W3C home > Mailing lists > Public > public-owl-wg@w3.org > June 2008

Re: One comment on RDF mapping [related to ISSUE 67 and ISSUE 81]

From: Bijan Parsia <bparsia@cs.man.ac.uk>
Date: Wed, 11 Jun 2008 16:56:32 +0100
Message-Id: <B2CAEA79-6D50-410F-8C74-EB977EC9D0D4@cs.man.ac.uk>
Cc: public-owl-wg@w3.org
To: Alan Wu <alan.wu@oracle.com>

On 11 Jun 2008, at 16:42, Alan Wu wrote:

> Hi,
> The following was the original question I sent to Boris, Peter, and  
> Bernardo. We have had quite some
> email discussions.
>> The first sentence of 2.1.1: If /ax'/ is translated into a single RDF
>> triple s p o, then the axiom /ax/ generates the following triples
>> instead of triple s p o.
>> I wonder why (s p o) is not generated? I can certainly see the reason
>> for NegativePropertyAssertion.
>>  Generating (s p o) may seem redundant. However, it makes  
>> implementation
>> a lot easier. From a database's perspective, find (s p o) is a simple
>> lookup. Find (_:x rdf:subject s) and (_:x rdf:predicate p) and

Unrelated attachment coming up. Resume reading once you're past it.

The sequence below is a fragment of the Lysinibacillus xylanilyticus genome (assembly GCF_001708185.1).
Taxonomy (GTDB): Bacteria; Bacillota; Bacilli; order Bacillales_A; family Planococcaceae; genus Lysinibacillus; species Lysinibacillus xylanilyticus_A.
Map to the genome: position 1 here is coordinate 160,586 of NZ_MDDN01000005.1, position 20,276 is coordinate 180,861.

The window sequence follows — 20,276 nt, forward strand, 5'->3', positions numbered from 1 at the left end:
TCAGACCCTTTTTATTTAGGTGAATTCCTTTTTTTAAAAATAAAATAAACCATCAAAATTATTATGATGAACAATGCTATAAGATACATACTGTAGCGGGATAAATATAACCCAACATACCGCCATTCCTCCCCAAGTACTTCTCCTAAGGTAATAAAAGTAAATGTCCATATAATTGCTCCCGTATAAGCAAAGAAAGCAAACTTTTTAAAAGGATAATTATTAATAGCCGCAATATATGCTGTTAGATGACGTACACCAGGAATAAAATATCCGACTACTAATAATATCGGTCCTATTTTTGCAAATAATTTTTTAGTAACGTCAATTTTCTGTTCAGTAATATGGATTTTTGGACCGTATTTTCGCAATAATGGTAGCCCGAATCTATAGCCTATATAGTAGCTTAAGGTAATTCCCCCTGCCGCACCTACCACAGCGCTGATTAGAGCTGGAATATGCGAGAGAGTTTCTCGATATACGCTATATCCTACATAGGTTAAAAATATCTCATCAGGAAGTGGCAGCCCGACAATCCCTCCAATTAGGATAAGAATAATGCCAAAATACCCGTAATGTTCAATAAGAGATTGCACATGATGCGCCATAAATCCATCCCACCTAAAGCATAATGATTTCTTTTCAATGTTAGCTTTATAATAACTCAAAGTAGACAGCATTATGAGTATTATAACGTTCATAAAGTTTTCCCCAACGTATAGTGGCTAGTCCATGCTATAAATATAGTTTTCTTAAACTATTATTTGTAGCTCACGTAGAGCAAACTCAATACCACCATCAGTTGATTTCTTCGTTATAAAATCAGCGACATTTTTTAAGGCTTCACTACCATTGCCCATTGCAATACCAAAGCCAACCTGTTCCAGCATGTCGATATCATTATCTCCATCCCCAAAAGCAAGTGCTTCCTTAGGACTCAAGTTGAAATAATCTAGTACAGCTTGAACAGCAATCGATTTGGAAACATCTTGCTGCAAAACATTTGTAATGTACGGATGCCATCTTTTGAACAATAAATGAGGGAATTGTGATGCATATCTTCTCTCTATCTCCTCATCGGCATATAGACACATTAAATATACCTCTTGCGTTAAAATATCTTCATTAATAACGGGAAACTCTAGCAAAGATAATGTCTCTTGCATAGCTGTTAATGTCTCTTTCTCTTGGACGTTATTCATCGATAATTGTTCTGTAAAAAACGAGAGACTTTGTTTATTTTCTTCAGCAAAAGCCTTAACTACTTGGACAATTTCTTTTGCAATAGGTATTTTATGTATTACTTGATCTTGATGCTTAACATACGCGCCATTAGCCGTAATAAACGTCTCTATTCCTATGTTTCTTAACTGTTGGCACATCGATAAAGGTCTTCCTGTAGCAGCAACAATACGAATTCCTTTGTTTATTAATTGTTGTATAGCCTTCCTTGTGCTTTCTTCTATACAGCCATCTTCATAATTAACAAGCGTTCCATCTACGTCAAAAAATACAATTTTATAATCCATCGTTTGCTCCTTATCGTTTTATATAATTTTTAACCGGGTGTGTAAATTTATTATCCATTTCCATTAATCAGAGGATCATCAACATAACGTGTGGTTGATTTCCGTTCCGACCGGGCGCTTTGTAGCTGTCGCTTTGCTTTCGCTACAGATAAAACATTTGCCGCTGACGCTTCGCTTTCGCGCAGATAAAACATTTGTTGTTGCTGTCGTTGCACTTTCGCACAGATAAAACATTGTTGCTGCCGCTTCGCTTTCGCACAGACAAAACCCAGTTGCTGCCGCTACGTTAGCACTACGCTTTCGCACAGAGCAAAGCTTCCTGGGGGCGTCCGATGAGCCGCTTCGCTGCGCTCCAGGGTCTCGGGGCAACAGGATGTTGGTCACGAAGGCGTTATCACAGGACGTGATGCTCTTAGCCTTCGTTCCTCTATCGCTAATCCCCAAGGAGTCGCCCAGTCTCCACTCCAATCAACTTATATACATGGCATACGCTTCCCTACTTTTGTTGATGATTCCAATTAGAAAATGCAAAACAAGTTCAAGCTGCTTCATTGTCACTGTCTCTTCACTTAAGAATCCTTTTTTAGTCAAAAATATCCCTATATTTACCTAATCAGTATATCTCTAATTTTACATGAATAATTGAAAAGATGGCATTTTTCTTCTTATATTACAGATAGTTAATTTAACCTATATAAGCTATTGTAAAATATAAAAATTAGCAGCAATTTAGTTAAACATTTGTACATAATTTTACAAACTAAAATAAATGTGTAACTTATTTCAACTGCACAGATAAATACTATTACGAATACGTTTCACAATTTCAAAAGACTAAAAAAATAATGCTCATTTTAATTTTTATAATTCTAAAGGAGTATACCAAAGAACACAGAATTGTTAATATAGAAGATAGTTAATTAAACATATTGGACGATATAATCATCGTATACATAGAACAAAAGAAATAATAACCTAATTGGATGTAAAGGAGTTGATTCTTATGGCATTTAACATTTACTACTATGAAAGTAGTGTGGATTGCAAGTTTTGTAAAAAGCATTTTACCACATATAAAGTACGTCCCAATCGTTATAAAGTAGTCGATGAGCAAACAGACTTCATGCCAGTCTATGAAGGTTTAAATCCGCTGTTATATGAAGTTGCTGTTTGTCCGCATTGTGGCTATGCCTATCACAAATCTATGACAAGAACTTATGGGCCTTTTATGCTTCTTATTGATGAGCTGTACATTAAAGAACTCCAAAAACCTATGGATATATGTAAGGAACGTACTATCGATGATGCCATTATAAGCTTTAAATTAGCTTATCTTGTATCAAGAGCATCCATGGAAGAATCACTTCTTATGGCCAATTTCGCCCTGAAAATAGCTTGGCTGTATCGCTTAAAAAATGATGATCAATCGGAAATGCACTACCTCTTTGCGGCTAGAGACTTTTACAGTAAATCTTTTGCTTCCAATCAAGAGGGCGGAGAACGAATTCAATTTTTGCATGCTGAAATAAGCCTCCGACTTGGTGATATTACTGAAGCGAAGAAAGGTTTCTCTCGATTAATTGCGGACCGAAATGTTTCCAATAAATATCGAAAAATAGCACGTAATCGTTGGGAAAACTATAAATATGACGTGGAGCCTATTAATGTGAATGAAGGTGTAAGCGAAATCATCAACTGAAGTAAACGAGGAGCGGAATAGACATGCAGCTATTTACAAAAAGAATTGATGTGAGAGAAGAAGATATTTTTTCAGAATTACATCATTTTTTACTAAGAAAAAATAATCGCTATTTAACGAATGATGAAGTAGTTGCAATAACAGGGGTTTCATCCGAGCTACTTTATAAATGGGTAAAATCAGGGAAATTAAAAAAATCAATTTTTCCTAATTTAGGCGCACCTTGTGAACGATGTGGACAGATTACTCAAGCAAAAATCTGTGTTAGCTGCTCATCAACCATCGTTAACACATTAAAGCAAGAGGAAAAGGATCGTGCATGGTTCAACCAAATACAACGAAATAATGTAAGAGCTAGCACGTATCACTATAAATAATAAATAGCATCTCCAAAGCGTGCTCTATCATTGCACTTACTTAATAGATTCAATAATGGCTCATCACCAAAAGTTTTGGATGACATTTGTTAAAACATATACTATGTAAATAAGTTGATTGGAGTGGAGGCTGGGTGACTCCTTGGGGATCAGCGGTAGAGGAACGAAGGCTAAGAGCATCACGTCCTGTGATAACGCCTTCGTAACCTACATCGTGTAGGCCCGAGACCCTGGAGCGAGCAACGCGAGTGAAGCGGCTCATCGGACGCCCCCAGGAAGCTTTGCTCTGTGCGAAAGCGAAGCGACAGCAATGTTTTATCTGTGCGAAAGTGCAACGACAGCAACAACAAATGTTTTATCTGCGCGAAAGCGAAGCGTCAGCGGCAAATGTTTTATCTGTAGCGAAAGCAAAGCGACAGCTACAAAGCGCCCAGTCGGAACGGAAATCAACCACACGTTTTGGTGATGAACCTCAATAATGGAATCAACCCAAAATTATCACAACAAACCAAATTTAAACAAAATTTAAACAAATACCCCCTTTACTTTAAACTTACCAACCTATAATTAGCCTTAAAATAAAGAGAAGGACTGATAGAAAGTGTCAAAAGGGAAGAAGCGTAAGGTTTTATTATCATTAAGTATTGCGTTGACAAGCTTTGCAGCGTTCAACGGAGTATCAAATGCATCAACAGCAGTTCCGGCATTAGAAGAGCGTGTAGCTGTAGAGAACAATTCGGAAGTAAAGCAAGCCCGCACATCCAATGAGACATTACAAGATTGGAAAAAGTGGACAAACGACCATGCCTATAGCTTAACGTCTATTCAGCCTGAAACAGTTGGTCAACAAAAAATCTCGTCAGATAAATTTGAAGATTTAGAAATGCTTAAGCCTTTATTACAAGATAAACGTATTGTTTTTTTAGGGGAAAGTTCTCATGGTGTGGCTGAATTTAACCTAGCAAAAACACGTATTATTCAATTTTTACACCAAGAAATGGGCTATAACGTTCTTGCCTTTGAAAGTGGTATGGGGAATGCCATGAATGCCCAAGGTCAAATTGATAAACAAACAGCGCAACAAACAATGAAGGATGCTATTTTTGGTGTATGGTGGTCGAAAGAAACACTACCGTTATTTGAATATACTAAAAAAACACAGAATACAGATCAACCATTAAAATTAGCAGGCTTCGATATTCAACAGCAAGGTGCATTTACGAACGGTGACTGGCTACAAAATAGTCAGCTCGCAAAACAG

>> (_:x rdf:object o) involves quite a few joins.
> Note that if one has a huge ontology and *tons* of annotated  
> axioms, sifting out those original axioms is going to
> be time consuming.

This presumes a specific and rather suboptimal implementation.  
There's nothing stopping an implementation from generating s p o or,  
indeed, *never* having the explicit subject, predicate, object  
triples (instead they could use a 4 place predicate with a "context"  
slot that indicated whether the triple was reified; many current  
triplestore implementations are, in fact, quad stores).

Or one could keep reified triples in different tables, etc. etc. etc.

I think we shouldn't conflate issues in the serialization with issues  
in the implementation.

It is clear that using reification will stress that part of  
implementations. That is, implementations will have to be a bit more  
clever about it.

Received on Wednesday, 11 June 2008 15:54:21 UTC

This archive was generated by hypermail 2.3.1 : Tuesday, 6 January 2015 21:42:04 UTC